The Day Ahead: Hunting a Fat-Elephant Jobs Number

 | Mar 06, 2013 | 8:30 AM EST
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Where was I when the Dow hit its record? Rocking a fifth set of perfect pull-ups in the doorway. Where were you? Tweet @BrianSozzi with your answer, hashtag #DowMemories, because hey -- we are supposed to remember the day forever and ever!

But let's move on to real important things. What I want to draw attention to is the stronger-than-average probability for a bam or wow February employment report. Estimates, before the ADP numbers, are for 150,000 to 180,000 in non-farm payroll gains. These could be pushed higher if the ADP numbers continue their optimistic trend. This would lessen the bam potential of the government report, but not rule it out entirely.

The market's reaction to a bam report is a dart-throw. I am inclined to say it's bullish for stocks in the very near term. After all, in his congressional testimony, Fed chief Bernanke reminded us that the labor market "remains generally weak" and that the pigs are awash in euphoria. A 200,000-plus headline number may fall into the yummy zone for the market -- to the point at which it might justify rotating back into stocks, and out of 10-year U.S. Treasures. That's because this would mean quickening employment into the spring, but not quite substantial enough to trigger a hawk attack inside the Fed.

The flip side of the coin is that a 200,000 headline really represents a short-term employment peak, brought about by approaching sequester-related cuts. (You know, folks, there is multiplier effect here -- a furloughed airline employee may not need that cup of Starbucks (SBUX).) It would also represent a renewed weakening in U.S. retail sales, as has been the theme on retailer earnings calls. It would also mean softening economic growth in the European Union, which would spark fears the Fed is only spurring paper wealth.

Stalking 200,000

As for this notion of a 200,000 jobs headline, the predominant theme that may explain this possibility is the housing-market recovery. It's been acting as the leading positive protagonist in the employment sphere, which has then spread to other sectors, from manufacturing to retail. If you look at month-to-month changes in the data, something in interesting happened from January to February: sharp improvement in general business activity and, in most cases, employment. For the January reports I analyzed, the numbers were so robust that they implied employment momentum likely accelerated into February.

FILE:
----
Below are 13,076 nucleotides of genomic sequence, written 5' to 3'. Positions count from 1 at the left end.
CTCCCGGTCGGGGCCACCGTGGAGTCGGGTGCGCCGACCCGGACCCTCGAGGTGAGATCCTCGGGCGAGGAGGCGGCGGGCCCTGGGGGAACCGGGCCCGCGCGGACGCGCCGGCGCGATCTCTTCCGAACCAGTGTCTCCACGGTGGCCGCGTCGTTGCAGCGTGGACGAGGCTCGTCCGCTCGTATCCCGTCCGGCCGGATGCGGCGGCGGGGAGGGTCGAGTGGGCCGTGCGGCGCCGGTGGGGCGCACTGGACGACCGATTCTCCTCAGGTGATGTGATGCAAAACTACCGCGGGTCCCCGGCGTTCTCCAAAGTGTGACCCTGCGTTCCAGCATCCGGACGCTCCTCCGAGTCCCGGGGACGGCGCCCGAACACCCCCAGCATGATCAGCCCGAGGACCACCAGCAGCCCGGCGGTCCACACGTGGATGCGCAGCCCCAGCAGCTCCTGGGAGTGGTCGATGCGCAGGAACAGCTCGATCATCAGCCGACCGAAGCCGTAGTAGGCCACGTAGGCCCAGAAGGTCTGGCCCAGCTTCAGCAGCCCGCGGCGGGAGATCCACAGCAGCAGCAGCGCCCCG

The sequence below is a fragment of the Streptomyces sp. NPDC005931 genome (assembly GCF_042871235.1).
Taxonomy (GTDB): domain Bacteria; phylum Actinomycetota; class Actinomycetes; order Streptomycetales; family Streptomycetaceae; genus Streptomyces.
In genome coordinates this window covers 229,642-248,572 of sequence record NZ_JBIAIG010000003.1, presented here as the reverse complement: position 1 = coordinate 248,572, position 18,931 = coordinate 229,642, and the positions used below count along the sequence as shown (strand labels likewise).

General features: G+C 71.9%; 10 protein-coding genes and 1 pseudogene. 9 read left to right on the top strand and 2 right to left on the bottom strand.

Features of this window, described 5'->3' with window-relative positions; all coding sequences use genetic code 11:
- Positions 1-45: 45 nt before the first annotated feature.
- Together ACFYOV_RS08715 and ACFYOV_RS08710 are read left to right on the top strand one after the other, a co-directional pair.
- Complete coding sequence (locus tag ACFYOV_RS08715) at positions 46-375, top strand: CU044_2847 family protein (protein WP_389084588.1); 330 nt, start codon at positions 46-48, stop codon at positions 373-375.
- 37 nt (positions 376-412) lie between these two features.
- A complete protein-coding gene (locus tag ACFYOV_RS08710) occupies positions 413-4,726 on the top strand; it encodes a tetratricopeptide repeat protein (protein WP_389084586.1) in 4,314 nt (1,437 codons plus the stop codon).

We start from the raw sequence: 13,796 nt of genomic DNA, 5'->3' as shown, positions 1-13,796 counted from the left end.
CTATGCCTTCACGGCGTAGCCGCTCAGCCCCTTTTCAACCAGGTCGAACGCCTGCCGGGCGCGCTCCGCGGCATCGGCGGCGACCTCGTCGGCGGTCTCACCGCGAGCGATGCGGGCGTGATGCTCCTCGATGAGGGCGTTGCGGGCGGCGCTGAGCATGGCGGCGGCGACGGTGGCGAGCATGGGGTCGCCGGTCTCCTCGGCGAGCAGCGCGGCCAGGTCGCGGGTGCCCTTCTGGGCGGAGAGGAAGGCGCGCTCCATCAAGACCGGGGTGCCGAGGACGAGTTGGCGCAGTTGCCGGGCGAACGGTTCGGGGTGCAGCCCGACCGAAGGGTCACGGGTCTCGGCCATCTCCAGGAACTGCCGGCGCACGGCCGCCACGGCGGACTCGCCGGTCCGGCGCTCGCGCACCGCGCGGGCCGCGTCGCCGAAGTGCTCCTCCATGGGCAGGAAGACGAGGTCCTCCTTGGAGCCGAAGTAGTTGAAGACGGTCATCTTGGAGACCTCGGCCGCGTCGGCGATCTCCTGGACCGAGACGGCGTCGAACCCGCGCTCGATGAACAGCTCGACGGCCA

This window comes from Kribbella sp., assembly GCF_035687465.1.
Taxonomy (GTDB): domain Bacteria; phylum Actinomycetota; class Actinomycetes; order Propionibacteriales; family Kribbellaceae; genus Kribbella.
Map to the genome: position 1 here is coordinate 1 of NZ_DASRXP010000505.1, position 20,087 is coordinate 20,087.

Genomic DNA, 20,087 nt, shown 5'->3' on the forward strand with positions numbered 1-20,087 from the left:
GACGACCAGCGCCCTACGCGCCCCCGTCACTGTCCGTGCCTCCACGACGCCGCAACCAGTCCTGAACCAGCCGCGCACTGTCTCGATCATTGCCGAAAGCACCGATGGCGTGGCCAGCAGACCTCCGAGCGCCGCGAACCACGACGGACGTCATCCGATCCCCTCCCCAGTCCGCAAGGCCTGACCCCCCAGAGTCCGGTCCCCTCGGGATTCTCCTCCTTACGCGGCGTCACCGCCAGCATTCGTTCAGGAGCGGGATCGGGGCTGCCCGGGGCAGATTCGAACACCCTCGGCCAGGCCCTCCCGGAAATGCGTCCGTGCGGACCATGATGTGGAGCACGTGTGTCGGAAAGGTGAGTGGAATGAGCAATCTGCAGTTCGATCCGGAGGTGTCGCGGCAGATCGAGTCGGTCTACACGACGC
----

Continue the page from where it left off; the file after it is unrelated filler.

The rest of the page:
More specifically, existing-home sales edged up overall in January -- rising in every region except for the West -- and buying traffic is picking up, a trend that signals confidence in employment prospects. In addition, supply is at the lowest level since April 2005, which means people will have to be hired in order to build, build, build. As for new-home sales, the January report showed a "quickened sales pace" with strong sales revival across all regions. It also reflected the smallest of amount of supply since March 2005, similar to situation for existing homes.

Meanwhile, backlogs at Ryland (RYL), Toll Brothers (TOL) and Pulte (PHM) were between 57% and 65%, with a 20% figure at KB Home (KBH). Home Depot (HD), saw a promising trend change -- professional customer sales grew about as much as consumer sales did in the fourth quarter -- and Lowe's (LOW), professional services outperformed its average same-store sales.

Turning to broader-based economic data in February, the Conference Board reported higher rates of people saying jobs are "plentiful" in that month. New orders rose sharply in the Empire State manufacturing report; the figure was up significantly in the Institute for Supply Management manufacturing survey; and notched an 11-month high in the ISM-Chicago report.

Finally, while the Philadelphia Fed manufacturing index saw a negative headline, the employment component ticked up to a positive 0.9 vs. minus 5.2 in January, and the future employment index was up about 4 points from January to 14.9.

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